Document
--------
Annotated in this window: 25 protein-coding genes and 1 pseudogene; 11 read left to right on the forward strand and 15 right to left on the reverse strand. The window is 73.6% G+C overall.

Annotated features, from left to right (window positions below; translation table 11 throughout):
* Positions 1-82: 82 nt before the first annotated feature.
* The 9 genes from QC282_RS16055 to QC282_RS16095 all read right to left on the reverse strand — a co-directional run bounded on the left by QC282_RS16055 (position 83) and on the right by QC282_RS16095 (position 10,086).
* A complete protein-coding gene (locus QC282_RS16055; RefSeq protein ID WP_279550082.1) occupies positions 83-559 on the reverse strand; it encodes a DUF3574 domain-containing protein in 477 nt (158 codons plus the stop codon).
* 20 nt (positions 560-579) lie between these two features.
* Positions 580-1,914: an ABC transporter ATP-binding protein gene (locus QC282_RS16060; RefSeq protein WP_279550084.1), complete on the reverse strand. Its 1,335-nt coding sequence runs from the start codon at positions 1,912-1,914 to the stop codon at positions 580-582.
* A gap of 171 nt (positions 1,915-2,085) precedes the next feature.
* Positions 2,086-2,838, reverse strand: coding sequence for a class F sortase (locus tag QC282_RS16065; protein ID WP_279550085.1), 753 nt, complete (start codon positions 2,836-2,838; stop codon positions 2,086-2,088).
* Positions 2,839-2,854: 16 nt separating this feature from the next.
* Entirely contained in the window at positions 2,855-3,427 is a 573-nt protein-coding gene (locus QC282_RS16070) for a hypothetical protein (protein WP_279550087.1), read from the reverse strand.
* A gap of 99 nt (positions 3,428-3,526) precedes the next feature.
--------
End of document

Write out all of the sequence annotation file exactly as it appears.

Annotated in this window: 25 protein-coding genes and 1 pseudogene; 11 read left to right on the forward strand and 15 right to left on the reverse strand. The window is 73.6% G+C overall.

Annotated features, from left to right (window positions below; translation table 11 throughout):
* Positions 1-82: 82 nt before the first annotated feature.
* The 9 genes from QC282_RS16055 to QC282_RS16095 all read right to left on the reverse strand — a co-directional run bounded on the left by QC282_RS16055 (position 83) and on the right by QC282_RS16095 (position 10,086).
* A complete protein-coding gene (locus QC282_RS16055; RefSeq protein ID WP_279550082.1) occupies positions 83-559 on the reverse strand; it encodes a DUF3574 domain-containing protein in 477 nt (158 codons plus the stop codon).
* 20 nt (positions 560-579) lie between these two features.
* Positions 580-1,914: an ABC transporter ATP-binding protein gene (locus QC282_RS16060; RefSeq protein WP_279550084.1), complete on the reverse strand. Its 1,335-nt coding sequence runs from the start codon at positions 1,912-1,914 to the stop codon at positions 580-582.
* A gap of 171 nt (positions 1,915-2,085) precedes the next feature.
* Positions 2,086-2,838, reverse strand: coding sequence for a class F sortase (locus tag QC282_RS16065; protein ID WP_279550085.1), 753 nt, complete (start codon positions 2,836-2,838; stop codon positions 2,086-2,088).
* Positions 2,839-2,854: 16 nt separating this feature from the next.
* Entirely contained in the window at positions 2,855-3,427 is a 573-nt protein-coding gene (locus QC282_RS16070) for a hypothetical protein (protein WP_279550087.1), read from the reverse strand.
* A gap of 99 nt (positions 3,428-3,526) precedes the next feature.